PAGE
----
Jeez, Louise. These last two days have been stressful!
After yesterday’s taxi madness, Jeff and I decided that we needed to rent a car asap. Problem is, once you start the residence visa process, you can no longer simply use your American driver’s license (which you can if you are just here on vacation). Jeff is far along in that process (though not far enough, fast enough!), so we couldn’t use his. I had just started the process, which meant that I did not yet have the visa, but I also didn’t have my passport, because I needed to surrender it.
Jeff had to ask around to see if we could get my passport returned temporarily and luckily, we could. So he booked a reservation online. But that meant I had to be the one to go rent a car in the city and drive it home…alone! That’s freaky. I don’t know what the speed limit is! I don’t know what the road signs mean! I don’t know where I’m going! But I’m a big girl, so I set out to do it.
First thing I had to do was break one of the large dirham-bills that the ATMs spit out to use for a taxi to the Hilton downtown, where the car rental company was. But good luck with that. I first tried to buy Adele a book about starting school at the bookstore and use the change, but they wouldn’t sell it to me with a 200. Sorry Adele, no book for you. I tried. I was finally able to exchange a 200 for two 100s, which was still bigger than I wanted, but alright. Then the taxi took FOREVER to arrive, even though it was NOT rush hour. Fine. I got to the Hilton, which is lovely by the way, went to the car rental counter, waited for twenty minutes before anyone came to man the table, and then, of course, they had no record of my reservation. But I had it printed out! Nope, sorry. You can go to the airport, if you’d like to pick up a car. Ahem, no.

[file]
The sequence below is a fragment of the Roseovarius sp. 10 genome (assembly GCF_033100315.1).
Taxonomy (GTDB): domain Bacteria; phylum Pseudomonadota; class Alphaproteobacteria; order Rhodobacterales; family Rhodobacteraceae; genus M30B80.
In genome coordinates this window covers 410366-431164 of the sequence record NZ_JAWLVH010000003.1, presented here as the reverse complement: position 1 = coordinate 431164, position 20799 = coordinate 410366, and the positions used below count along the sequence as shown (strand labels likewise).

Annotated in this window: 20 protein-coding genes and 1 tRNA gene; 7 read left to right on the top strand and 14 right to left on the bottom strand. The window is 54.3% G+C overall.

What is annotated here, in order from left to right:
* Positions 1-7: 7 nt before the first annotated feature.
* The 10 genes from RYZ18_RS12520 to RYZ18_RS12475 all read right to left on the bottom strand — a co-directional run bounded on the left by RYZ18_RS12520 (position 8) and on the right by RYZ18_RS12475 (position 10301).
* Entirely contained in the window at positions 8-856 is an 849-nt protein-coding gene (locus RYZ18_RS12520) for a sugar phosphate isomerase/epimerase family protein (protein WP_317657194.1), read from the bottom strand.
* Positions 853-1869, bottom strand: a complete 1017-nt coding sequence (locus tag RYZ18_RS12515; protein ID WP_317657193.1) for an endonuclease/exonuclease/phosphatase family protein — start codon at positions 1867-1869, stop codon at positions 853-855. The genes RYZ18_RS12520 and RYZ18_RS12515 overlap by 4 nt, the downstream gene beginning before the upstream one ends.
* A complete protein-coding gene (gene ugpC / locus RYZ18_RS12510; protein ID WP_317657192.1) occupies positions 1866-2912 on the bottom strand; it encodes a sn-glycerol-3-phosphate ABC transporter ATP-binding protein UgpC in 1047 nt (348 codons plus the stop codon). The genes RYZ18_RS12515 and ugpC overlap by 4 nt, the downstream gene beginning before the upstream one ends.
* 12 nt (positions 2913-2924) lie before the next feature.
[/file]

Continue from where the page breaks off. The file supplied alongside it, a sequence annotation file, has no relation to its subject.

Then the Middle Easterner came out in me. I bargained. I said, listen, if you messed up my reservation, that is your fault and I should be compensated for my time. He said that he couldn’t (he was a nice guy, but come on, just do your job), so I told him to call his supervisor. Sure enough, they knocked 1000 dirhams off my bill! And they said they would personally deliver the car from the airport to the NYU campus in an hour.
So I took a taxi home and was a little grateful that I didn’t have to drive through the city and on the highway first thing. Driving on Saadiyat Island itself will be much easier, because there’s only one road, practically. But then OF COURSE the car was not delivered when they said it would be. Thankfully, Jeff has been staying with May this whole time, so I don’t have to worry about her. When the car is finally delivered, three hours later, the driver tells me he needs to take my passport back to the Hilton, because they forgot to copy my entry visa. NOPE. I am not just handing my passport over and waiting for it to get lost and never returned again. And that was fine with him.
Moral of the story: you do not have to accept what is told to you. Demand what you think is right.
Second moral of the story: do not expect anything to get done properly or efficiently in Abu Dhabi (this is not me being bitter; this is fact).
But hey, now I have a ride! And it’s cute! A little red Nissan. Vroom vroom! I’m renting it for a week and hopefully that will be enough time for Jeff to get his license “translated” and for us to lease a car for three years. I say hopefully, because, you know how it goes.